SameDiff BNL

Barenaked Ladies: The perils of too much fun

By NOAH TARNOW, Toronto Sun, October 7th 1998.

The Theater at Madison Square Garden is impeccably clean. An annex to the Garden proper, the Theater comfortably seats thousands of spectators who typically come to see concerts by adult-contemporary favorites like Van Morrison and Sting. In the lobby, a generous selection of beer, wine, and soft drinks are on sale. The sound system is tame; ringing ears after the show are uncommon. In essence, it's a venue for people who don't go to a lot of shows.

And there's a reason why the Barenaked Ladies were booked to play there. Despite their insanely-high selling new album, Stunt, their hit single, "One Week," and their near-ubiquity in the pop culture of the moment, the Barenaked Ladies are cursed. For whatever reason, they have broken big among a certain crowd: 14 to 24-year-old, clean-cut white kids, who made up ninety percent of the audience at the Theater that night. The band has become the current heroes of a demographic which doesn't buy all that many records, and certainly doesn't frequent a lot of rock shows. And in this is the irony: the Ladies exist primarily as a live band. Even before they started attracting attention in the States, they were stars in their home country of Canada by virtue of their funny and spectacular live performances. They were thirty times better on stage than on record, and it's no surprise that they first broke through down here with their live album, Rock Spectacle.

But with their whitebread appeal, much of the music world has written the Barenaked Ladies off as insignificant, frat-trash popsters unworthy of acknowledgment during these fifteen minutes that they hog the spotlight. This, as the band made very clear at the Theater that night, is a mistake. BNL threw everything they had into the show, with frontman Steven Page leaping about the stage like some hyperkinetic goblin, and guitarist/second vocalist Ed Robertson offering an only-slightly more subdued counterpoint. Genres were rakishly tossed into the mix, from mock hip-hop novelty, (the monster hit, "One Week"), to honest-to-goodness heartland country (the skiffling "Crazy"), to some plain old rock & roll (the straight-ahead speed-rocker "Shoebox," which was so pure and anxious in its melodic drive, it would've made the Buzzcocks proud.) In between, the audience was treated to BNL's typically atypical interludes, most notably a variety of improvised raps that waxed on about fast food, tax evasion, and e-mail etiquette ("No one understood sarcasm until they invented 'the winking guy.'") It was a kind of nouveau vaudeville: smart, funny, and thoroughly entertaining, especially at show's end, when the band chased each other around the stage, beat-boxing their way through a medley of contemporary hits like "Bittersweet Symphony," "The Boy is Mine," and "It's All About the Benjamins."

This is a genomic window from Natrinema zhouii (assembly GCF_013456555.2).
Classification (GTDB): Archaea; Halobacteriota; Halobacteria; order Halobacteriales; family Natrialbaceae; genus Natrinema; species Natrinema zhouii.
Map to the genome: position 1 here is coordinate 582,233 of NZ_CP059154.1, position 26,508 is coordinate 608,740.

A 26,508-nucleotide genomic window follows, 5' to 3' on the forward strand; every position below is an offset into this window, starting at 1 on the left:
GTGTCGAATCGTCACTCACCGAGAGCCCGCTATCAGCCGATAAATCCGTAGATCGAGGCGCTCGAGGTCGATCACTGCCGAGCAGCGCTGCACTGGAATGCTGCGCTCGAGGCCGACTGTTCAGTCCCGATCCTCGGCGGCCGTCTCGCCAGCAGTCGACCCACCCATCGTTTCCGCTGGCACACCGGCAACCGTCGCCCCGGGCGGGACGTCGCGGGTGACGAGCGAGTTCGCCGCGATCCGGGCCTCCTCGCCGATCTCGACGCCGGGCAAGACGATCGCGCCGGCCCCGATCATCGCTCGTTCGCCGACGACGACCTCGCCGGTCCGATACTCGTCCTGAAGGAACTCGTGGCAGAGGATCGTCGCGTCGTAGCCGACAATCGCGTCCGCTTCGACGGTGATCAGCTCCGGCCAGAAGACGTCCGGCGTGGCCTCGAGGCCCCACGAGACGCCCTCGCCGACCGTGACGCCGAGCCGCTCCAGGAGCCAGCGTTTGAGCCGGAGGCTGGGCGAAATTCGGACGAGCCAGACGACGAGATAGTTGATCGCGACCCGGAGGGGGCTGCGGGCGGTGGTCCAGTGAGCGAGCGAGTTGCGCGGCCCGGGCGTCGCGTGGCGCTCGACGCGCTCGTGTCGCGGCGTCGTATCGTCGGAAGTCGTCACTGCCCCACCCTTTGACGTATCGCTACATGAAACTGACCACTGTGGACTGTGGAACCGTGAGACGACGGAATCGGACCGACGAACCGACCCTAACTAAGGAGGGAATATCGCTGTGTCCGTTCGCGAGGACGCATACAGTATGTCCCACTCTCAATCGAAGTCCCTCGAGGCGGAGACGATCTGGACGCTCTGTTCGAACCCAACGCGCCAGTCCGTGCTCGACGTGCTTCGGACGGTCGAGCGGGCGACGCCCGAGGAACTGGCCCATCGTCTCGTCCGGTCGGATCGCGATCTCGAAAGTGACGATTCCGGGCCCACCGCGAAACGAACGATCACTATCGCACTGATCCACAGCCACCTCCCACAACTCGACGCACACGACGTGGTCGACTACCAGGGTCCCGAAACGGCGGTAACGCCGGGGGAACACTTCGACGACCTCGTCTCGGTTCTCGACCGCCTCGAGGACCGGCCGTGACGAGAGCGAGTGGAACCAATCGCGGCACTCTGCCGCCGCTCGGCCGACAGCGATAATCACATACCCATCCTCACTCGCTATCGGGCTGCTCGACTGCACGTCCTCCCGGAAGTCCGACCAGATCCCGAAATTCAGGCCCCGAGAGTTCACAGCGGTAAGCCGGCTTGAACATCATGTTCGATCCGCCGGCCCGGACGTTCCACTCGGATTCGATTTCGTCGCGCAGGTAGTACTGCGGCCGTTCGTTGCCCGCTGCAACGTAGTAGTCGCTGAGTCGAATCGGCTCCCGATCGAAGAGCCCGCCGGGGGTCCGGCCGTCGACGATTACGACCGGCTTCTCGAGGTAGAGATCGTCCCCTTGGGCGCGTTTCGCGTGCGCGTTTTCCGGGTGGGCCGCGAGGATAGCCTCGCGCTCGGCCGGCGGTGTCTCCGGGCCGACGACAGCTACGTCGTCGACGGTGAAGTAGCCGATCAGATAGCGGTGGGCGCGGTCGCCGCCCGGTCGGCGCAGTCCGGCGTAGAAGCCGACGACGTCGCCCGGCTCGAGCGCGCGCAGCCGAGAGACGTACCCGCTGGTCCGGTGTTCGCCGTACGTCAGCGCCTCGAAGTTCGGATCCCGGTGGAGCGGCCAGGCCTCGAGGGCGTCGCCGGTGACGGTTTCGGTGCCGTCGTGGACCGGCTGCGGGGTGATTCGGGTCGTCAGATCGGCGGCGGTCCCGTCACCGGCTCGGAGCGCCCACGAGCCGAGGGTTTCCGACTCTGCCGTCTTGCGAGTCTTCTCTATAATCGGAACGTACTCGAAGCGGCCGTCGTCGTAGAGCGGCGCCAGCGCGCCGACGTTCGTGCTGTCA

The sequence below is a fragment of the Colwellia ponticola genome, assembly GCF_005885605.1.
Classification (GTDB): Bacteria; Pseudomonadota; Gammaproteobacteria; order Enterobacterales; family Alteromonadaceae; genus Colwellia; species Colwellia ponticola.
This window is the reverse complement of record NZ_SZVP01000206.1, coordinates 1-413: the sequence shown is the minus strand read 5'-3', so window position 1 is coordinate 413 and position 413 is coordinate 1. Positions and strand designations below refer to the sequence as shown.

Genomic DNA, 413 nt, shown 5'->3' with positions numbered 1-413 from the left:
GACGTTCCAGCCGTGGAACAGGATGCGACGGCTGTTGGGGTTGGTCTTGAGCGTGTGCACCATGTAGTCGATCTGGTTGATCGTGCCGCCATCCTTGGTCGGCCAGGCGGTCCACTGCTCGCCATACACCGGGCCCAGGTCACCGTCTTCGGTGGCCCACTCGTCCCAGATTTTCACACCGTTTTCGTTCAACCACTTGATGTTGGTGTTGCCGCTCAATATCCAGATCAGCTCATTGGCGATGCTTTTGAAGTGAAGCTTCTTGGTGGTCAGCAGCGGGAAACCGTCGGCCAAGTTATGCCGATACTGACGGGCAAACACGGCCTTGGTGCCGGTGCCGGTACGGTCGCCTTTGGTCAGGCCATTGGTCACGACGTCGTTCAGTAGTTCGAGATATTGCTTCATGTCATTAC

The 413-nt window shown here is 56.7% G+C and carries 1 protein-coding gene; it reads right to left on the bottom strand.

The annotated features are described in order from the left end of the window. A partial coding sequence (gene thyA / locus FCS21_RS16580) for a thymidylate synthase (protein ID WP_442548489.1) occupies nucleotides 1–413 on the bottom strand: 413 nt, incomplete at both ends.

Typically, such antics tend to overshadow the band's actual musical prowess, but the BNL were entirely competent and, occasionally, exceptional. Page, who in this age of grumblers and shouters, has what's probably the best throat in rock & roll, delivered his lines with energy and heft. His powerful vocals slammed through rave-ups like "Alcohol" and "The Old Apartment," while maintaining the character and fine-tuned grace that rendered "Jane" one of the loveliest romantic ballads in recent memory.

Unfortunately, the homogenous crowd didn't really seem to get it. "Alcohol," possibly the most scabrous anti-booze song in years ("I loved you more/Than I did the week before/I discovered alcohol"), was met with drunken cheers and raised beer tumblers. It was a party, and parties usually end quickly, the party band going down with them. And that's a shame: Barenaked Ladies boast some great songs and a remarkable stage show, but they've been pigeonholed as inane good-time goofballs. Consequently, those who do frequent the seedier rock establishments will never learn to love the Ladies. And by the time the carpet is vacuumed at the Theater at Madison Square Garden, the high school and frat kids won't care either.